Muse: Part One
The Legacy of Pygmalion: Woman as the Art not the Artist.
So here’s a poem of mine called Muse, originally written as part of the text used in a performance with Curious Doings Theatre Company as part of their production The Things People Say at the Lyric Theatre. It was a bit of a mad ride as we had to put the show together in a week. It explored what people say and the impact their words can have on themselves, those around them, and the wider society. From famous speeches to local gossip, the show looked at our relationship to language and the power of words. One of my favourite moments was inspired by the term “mud-slinging”, meaning when insults and accusations are used to damage someone’s reputation. It involved literally slinging soil from our handbags at one of the actresses while hanging different signs around her neck. The signs highlighted the different labels we typically use on women from bossy to slut to prude etc. The show was bold and messy and had a lot to say, sometimes with words and sometimes with silence.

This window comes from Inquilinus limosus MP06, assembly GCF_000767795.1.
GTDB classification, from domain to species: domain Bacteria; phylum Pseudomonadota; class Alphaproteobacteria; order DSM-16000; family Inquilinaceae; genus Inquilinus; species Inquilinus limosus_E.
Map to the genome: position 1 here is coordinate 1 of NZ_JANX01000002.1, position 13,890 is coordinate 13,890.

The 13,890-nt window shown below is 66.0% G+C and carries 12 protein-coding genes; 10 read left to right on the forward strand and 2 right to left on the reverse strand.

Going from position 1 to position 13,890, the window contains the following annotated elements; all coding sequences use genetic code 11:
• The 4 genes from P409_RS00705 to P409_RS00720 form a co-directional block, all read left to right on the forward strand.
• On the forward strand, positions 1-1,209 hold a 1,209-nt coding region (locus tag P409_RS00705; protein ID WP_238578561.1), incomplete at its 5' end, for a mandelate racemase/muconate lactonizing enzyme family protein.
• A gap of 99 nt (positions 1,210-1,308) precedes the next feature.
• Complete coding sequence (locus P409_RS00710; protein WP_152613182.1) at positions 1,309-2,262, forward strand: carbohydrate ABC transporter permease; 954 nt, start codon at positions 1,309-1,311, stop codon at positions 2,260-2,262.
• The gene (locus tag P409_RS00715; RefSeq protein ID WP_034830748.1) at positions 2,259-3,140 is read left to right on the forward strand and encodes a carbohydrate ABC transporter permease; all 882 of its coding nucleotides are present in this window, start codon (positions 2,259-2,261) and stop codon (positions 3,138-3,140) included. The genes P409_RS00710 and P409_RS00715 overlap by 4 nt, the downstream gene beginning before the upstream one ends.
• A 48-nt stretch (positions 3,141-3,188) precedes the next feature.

With devised theatre, what you make is always affected by who you have in the room, perhaps more than most forms of theatre. This time there happened to be four actresses. Maybe it’s this that got me thinking about how women have often been placed in the role of the muse and not the artist; how we are seen to inspire the words of men; how there has been many more published plays written by men than women. It is men’s words that have been heard and celebrated more often than women’s. Throughout the poem I use historical, literary and pop culture references examining how women have often been placed in the role of the muse. What happens when women are considered not the artist but pieces of art to be gazed at? What happens when women start internalising this?
Have a read or listen to my poem above and join me in this series, updated every Wednesday, which examines the references and themes that I touch upon in my poem ,“Muse”, in further detail. Part two coming out next week. I’d love to hear your thoughts or any reflections/ ideas this post might have inspired.